Balancing Risk and Return Using Dynamic Asset Allocation
March 25, 2010
Deciding on a well-diversified long-term asset-allocation strategy is one of the most important calls an investor is ever likely to make. But even a thoroughly diversified long-term strategy is vulnerable to unusually large losses. During extreme and unexpected financial-market shocks (sometimes referred to as “tail events”), equity volatility soars and correlations between assets can increase rapidly, making diversification less effective just when investors need it most.
Our research suggests that a dynamic asset allocation strategy may be helpful in reducing market volatility. When applied in a systematic way over time, we believe that dynamic asset allocation will produce measurable benefits, namely:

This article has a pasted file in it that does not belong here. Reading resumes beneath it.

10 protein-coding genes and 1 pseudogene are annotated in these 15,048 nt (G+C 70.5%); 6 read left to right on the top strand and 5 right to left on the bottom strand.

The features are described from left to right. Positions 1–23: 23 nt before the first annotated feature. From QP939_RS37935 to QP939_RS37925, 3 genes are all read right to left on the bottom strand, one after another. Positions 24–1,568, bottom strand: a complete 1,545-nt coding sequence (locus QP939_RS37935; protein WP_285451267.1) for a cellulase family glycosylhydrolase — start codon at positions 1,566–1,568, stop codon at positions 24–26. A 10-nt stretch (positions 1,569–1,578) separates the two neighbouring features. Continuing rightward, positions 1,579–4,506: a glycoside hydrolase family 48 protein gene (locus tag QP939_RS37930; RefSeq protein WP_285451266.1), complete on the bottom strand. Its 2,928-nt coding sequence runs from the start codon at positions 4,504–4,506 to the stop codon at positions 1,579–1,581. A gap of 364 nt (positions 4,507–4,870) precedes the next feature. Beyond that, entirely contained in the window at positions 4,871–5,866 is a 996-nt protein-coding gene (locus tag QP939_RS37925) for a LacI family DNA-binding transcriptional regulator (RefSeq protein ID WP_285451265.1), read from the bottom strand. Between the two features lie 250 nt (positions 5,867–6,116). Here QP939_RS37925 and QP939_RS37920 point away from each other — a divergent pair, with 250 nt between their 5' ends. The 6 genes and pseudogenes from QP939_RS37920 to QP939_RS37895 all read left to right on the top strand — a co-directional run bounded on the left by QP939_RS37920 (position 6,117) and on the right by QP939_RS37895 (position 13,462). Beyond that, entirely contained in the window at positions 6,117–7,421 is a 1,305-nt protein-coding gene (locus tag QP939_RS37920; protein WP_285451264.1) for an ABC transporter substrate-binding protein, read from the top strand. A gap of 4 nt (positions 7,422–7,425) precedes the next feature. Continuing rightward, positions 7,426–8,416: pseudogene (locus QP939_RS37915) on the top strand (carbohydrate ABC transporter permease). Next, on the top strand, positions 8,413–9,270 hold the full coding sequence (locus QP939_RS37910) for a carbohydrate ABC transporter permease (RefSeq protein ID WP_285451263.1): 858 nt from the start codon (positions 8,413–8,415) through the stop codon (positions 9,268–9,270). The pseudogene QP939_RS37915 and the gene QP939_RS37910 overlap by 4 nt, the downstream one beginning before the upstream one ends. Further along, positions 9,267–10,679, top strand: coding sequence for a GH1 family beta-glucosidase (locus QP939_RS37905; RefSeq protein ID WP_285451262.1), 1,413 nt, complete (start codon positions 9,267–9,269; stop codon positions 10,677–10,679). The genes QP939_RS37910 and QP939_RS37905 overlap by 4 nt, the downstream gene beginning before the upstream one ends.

- Less portfolio volatility
- Fewer extreme negative outcomes, reducing the probability of large losses
- Comparable long-term returns
See the box at right for our research on dynamic asset allocation.
A Balanced Allocation Has Had a Bumpy Ride over the Past Decade
*Global equity returns refer to the MSCI All Country World Index after November 2000 and a market-weighted combination of the MSCI World and MSCI Emerging Markets indices before that.